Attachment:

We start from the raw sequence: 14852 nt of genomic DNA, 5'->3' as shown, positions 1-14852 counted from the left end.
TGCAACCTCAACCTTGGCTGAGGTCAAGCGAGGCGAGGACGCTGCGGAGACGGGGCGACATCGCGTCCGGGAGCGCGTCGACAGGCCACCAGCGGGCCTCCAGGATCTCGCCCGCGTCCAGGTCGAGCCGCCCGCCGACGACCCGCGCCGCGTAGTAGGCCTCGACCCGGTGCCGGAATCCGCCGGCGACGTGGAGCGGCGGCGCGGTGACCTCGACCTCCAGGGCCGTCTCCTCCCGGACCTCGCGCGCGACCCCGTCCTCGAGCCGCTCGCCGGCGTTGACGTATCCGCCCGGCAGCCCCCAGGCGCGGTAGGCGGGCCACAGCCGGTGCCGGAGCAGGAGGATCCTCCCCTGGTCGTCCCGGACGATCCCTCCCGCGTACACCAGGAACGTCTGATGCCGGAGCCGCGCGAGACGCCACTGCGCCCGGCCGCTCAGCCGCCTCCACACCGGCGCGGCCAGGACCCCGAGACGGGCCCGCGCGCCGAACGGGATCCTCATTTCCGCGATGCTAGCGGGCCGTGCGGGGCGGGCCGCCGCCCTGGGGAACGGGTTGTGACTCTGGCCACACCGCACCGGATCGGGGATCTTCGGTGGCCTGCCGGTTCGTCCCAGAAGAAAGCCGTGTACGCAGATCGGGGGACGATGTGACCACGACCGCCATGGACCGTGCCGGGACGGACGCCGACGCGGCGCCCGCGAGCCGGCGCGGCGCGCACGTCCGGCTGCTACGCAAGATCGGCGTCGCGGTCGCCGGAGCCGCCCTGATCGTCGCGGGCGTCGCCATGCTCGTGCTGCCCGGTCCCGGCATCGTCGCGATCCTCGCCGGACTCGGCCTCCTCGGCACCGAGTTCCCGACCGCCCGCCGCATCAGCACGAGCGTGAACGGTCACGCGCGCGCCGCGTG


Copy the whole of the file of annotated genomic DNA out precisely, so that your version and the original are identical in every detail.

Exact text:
We start from the raw sequence: 14852 nt of genomic DNA, 5'->3' as shown, positions 1-14852 counted from the left end.
TGCAACCTCAACCTTGGCTGAGGTCAAGCGAGGCGAGGACGCTGCGGAGACGGGGCGACATCGCGTCCGGGAGCGCGTCGACAGGCCACCAGCGGGCCTCCAGGATCTCGCCCGCGTCCAGGTCGAGCCGCCCGCCGACGACCCGCGCCGCGTAGTAGGCCTCGACCCGGTGCCGGAATCCGCCGGCGACGTGGAGCGGCGGCGCGGTGACCTCGACCTCCAGGGCCGTCTCCTCCCGGACCTCGCGCGCGACCCCGTCCTCGAGCCGCTCGCCGGCGTTGACGTATCCGCCCGGCAGCCCCCAGGCGCGGTAGGCGGGCCACAGCCGGTGCCGGAGCAGGAGGATCCTCCCCTGGTCGTCCCGGACGATCCCTCCCGCGTACACCAGGAACGTCTGATGCCGGAGCCGCGCGAGACGCCACTGCGCCCGGCCGCTCAGCCGCCTCCACACCGGCGCGGCCAGGACCCCGAGACGGGCCCGCGCGCCGAACGGGATCCTCATTTCCGCGATGCTAGCGGGCCGTGCGGGGCGGGCCGCCGCCCTGGGGAACGGGTTGTGACTCTGGCCACACCGCACCGGATCGGGGATCTTCGGTGGCCTGCCGGTTCGTCCCAGAAGAAAGCCGTGTACGCAGATCGGGGGACGATGTGACCACGACCGCCATGGACCGTGCCGGGACGGACGCCGACGCGGCGCCCGCGAGCCGGCGCGGCGCGCACGTCCGGCTGCTACGCAAGATCGGCGTCGCGGTCGCCGGAGCCGCCCTGATCGTCGCGGGCGTCGCCATGCTCGTGCTGCCCGGTCCCGGCATCGTCGCGATCCTCGCCGGACTCGGCCTCCTCGGCACCGAGTTCCCGACCGCCCGCCGCATCAGCACGAGCGTGAACGGTCACGCGCGCGCCGCGTG